"This is a tragic and yet heroic page in our history," St. Petersburg Governor Valentina Matviyenko said in a congratulatory message. "The defenders and residents of the city underwent unthinkable trials - starvation, bitter cold, bombardments. Our city lived on, fought and worked."
The Siege of Leningrad, now St. Petersburg, lasted from September 1941 to January 1944, when food and military supplies were brought to the city via Lake Ladoga, the only route named the Road of Life that connected the city with the mainland.
During the warm season people were ferried to the mainland, and in winter - carried by trucks that crossed the frozen lake under constant enemy bombardment. In January 1943, the siege was broken and a year later, on January 27, 1944 it was fully lifted.
At least 800,000 people died in Leningrad during the siege, according to official figures.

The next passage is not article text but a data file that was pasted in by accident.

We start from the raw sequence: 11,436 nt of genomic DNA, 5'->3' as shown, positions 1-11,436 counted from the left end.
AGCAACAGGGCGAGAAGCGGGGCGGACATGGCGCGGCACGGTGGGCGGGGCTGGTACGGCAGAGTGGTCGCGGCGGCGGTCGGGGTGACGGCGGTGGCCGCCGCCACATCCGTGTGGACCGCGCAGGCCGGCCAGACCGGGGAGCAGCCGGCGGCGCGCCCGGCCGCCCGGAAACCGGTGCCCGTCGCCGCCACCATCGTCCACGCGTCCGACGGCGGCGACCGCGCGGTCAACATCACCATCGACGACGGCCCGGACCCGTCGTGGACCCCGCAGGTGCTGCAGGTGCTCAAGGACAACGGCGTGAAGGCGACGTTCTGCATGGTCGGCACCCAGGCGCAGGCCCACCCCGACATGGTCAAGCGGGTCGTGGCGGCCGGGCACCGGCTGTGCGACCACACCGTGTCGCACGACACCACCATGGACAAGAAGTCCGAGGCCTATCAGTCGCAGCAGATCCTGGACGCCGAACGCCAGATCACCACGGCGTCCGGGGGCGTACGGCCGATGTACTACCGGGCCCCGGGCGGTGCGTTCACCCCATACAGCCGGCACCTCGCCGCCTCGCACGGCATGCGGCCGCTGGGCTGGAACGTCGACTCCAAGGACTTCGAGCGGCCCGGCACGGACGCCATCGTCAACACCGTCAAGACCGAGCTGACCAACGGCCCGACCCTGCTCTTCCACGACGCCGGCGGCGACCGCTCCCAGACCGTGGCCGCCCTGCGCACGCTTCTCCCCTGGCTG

In January 1942, in the midst of an unusually cold winter, the city's food rations reached an all time low of only 125 grams (about 1/4 of a pound) of bread per person a day. In just two months, 200,000 people died in Leningrad of cold and starvation.
The date is widely celebrated in the city and across the country. Wreath-laying ceremonies are held at St. Petersburg's memorial cemeteries, attended by blockade survivors, WWII veterans and city officials. Charity concerts, exhibitions and other events are also on the program.
President Dmitry Medvedev, who was born in St. Petersburg, is on a visit to the city. On Tuesday, he laid flowers at a war monument at the Piskaryovskoy Memorial Cemetery, the resting place for over 500,000 people who perished during the siege, and attended a reenactment of the WWII battle that ended the siege.
City residents will switch off electric lights at dusk (7 p.m.) and place lighted candles on windowsills as part of events to commemorate the anniversary.
The anniversary events and celebrations will round off with a firework display near the St. Peter and Paul Fortress on the River Neva.